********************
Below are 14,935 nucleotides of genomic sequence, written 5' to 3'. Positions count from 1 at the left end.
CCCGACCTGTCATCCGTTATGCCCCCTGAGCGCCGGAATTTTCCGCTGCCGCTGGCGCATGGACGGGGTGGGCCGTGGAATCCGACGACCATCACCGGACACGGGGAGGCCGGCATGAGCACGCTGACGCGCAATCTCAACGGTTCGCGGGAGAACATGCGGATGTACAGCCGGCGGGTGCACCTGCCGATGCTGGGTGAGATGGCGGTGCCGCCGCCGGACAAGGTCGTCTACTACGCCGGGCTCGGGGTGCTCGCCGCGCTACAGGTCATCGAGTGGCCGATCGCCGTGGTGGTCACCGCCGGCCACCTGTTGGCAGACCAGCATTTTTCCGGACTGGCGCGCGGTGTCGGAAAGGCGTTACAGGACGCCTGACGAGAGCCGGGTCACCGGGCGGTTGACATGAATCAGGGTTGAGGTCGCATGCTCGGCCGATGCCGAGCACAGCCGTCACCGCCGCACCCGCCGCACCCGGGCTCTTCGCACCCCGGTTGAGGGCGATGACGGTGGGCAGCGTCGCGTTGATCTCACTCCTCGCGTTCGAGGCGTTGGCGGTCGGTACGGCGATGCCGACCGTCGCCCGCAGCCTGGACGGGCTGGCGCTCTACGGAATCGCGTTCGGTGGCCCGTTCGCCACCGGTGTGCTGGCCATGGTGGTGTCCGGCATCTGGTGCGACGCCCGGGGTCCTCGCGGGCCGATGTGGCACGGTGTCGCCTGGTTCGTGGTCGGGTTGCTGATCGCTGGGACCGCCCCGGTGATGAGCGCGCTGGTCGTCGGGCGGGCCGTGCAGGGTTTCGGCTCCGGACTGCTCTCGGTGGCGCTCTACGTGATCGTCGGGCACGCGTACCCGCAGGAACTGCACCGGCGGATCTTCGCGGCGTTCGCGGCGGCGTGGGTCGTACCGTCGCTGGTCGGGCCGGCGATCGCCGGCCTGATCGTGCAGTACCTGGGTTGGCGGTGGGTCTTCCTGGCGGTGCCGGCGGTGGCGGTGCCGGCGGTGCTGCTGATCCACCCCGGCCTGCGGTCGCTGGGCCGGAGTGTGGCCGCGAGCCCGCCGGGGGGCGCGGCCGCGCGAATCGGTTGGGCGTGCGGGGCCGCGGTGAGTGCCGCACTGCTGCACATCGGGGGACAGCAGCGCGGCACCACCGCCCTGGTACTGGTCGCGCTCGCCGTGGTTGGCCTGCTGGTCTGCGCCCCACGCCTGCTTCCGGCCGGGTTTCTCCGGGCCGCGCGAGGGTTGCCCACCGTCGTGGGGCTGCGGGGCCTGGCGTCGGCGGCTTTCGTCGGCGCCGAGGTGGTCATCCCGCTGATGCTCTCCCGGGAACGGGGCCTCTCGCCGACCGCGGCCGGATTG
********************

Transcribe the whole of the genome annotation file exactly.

Below are 14,935 nucleotides of genomic sequence, written 5' to 3'. Positions count from 1 at the left end.
CCCGACCTGTCATCCGTTATGCCCCCTGAGCGCCGGAATTTTCCGCTGCCGCTGGCGCATGGACGGGGTGGGCCGTGGAATCCGACGACCATCACCGGACACGGGGAGGCCGGCATGAGCACGCTGACGCGCAATCTCAACGGTTCGCGGGAGAACATGCGGATGTACAGCCGGCGGGTGCACCTGCCGATGCTGGGTGAGATGGCGGTGCCGCCGCCGGACAAGGTCGTCTACTACGCCGGGCTCGGGGTGCTCGCCGCGCTACAGGTCATCGAGTGGCCGATCGCCGTGGTGGTCACCGCCGGCCACCTGTTGGCAGACCAGCATTTTTCCGGACTGGCGCGCGGTGTCGGAAAGGCGTTACAGGACGCCTGACGAGAGCCGGGTCACCGGGCGGTTGACATGAATCAGGGTTGAGGTCGCATGCTCGGCCGATGCCGAGCACAGCCGTCACCGCCGCACCCGCCGCACCCGGGCTCTTCGCACCCCGGTTGAGGGCGATGACGGTGGGCAGCGTCGCGTTGATCTCACTCCTCGCGTTCGAGGCGTTGGCGGTCGGTACGGCGATGCCGACCGTCGCCCGCAGCCTGGACGGGCTGGCGCTCTACGGAATCGCGTTCGGTGGCCCGTTCGCCACCGGTGTGCTGGCCATGGTGGTGTCCGGCATCTGGTGCGACGCCCGGGGTCCTCGCGGGCCGATGTGGCACGGTGTCGCCTGGTTCGTGGTCGGGTTGCTGATCGCTGGGACCGCCCCGGTGATGAGCGCGCTGGTCGTCGGGCGGGCCGTGCAGGGTTTCGGCTCCGGACTGCTCTCGGTGGCGCTCTACGTGATCGTCGGGCACGCGTACCCGCAGGAACTGCACCGGCGGATCTTCGCGGCGTTCGCGGCGGCGTGGGTCGTACCGTCGCTGGTCGGGCCGGCGATCGCCGGCCTGATCGTGCAGTACCTGGGTTGGCGGTGGGTCTTCCTGGCGGTGCCGGCGGTGGCGGTGCCGGCGGTGCTGCTGATCCACCCCGGCCTGCGGTCGCTGGGCCGGAGTGTGGCCGCGAGCCCGCCGGGGGGCGCGGCCGCGCGAATCGGTTGGGCGTGCGGGGCCGCGGTGAGTGCCGCACTGCTGCACATCGGGGGACAGCAGCGCGGCACCACCGCCCTGGTACTGGTCGCGCTCGCCGTGGTTGGCCTGCTGGTCTGCGCCCCACGCCTGCTTCCGGCCGGGTTTCTCCGGGCCGCGCGAGGGTTGCCCACCGTCGTGGGGCTGCGGGGCCTGGCGTCGGCGGCTTTCGTCGGCGCCGAGGTGGTCATCCCGCTGATGCTCTCCCGGGAACGGGGCCTCTCGCCGACCGCGGCCGGATTG